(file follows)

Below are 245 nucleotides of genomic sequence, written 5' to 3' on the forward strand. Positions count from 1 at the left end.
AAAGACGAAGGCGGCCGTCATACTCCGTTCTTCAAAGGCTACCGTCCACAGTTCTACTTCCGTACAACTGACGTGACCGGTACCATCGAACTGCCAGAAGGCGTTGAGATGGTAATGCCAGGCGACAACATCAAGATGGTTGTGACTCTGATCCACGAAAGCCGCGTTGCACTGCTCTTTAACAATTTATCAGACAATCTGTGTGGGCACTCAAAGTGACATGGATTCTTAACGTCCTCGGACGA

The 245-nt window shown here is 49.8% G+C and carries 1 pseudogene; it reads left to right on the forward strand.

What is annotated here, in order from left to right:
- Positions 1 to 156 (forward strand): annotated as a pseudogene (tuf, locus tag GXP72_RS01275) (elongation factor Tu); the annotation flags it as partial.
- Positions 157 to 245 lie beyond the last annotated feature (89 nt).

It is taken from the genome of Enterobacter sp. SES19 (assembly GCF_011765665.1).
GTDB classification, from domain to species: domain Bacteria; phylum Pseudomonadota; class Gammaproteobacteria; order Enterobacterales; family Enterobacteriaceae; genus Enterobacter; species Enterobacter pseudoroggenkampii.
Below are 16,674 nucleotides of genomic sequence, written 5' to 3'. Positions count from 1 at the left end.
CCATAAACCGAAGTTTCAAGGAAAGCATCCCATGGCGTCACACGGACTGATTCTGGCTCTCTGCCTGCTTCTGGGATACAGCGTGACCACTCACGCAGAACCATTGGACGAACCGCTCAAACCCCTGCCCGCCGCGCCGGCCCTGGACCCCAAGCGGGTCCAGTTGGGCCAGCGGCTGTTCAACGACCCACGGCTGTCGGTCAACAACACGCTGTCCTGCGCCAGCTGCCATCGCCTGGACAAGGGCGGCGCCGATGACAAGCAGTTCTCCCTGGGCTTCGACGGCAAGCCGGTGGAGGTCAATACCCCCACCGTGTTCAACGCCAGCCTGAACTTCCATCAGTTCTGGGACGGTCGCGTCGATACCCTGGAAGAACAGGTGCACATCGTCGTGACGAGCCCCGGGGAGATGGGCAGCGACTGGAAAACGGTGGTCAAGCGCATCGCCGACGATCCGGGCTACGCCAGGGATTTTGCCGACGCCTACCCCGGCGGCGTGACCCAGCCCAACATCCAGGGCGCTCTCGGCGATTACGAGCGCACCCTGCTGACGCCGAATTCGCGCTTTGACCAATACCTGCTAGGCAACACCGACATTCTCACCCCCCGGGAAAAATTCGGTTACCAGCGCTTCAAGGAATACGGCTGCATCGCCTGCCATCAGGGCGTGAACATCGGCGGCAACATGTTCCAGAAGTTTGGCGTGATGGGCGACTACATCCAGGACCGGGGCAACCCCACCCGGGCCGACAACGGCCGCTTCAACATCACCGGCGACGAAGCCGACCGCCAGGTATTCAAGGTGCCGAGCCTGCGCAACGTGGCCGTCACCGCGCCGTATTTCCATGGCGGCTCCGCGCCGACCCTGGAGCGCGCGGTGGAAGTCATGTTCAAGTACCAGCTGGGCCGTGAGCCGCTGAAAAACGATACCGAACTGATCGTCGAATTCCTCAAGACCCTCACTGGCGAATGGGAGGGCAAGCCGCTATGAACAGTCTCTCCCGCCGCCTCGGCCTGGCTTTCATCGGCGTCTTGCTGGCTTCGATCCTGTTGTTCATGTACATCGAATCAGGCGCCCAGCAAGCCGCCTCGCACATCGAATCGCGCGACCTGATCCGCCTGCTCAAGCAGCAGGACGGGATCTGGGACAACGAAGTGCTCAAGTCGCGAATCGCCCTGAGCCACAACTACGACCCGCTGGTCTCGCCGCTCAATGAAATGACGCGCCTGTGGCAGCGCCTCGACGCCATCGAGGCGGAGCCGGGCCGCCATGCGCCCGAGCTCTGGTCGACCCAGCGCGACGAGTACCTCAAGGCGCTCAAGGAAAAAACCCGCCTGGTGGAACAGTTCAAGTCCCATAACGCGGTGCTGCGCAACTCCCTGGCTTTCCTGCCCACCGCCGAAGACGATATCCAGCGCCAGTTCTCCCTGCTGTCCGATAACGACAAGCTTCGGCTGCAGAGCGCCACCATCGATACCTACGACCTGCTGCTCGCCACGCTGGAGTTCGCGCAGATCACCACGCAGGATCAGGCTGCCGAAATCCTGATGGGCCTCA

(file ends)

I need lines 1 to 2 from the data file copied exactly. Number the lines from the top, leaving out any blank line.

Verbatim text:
Below are 245 nucleotides of genomic sequence, written 5' to 3' on the forward strand. Positions count from 1 at the left end.
AAAGACGAAGGCGGCCGTCATACTCCGTTCTTCAAAGGCTACCGTCCACAGTTCTACTTCCGTACAACTGACGTGACCGGTACCATCGAACTGCCAGAAGGCGTTGAGATGGTAATGCCAGGCGACAACATCAAGATGGTTGTGACTCTGATCCACGAAAGCCGCGTTGCACTGCTCTTTAACAATTTATCAGACAATCTGTGTGGGCACTCAAAGTGACATGGATTCTTAACGTCCTCGGACGA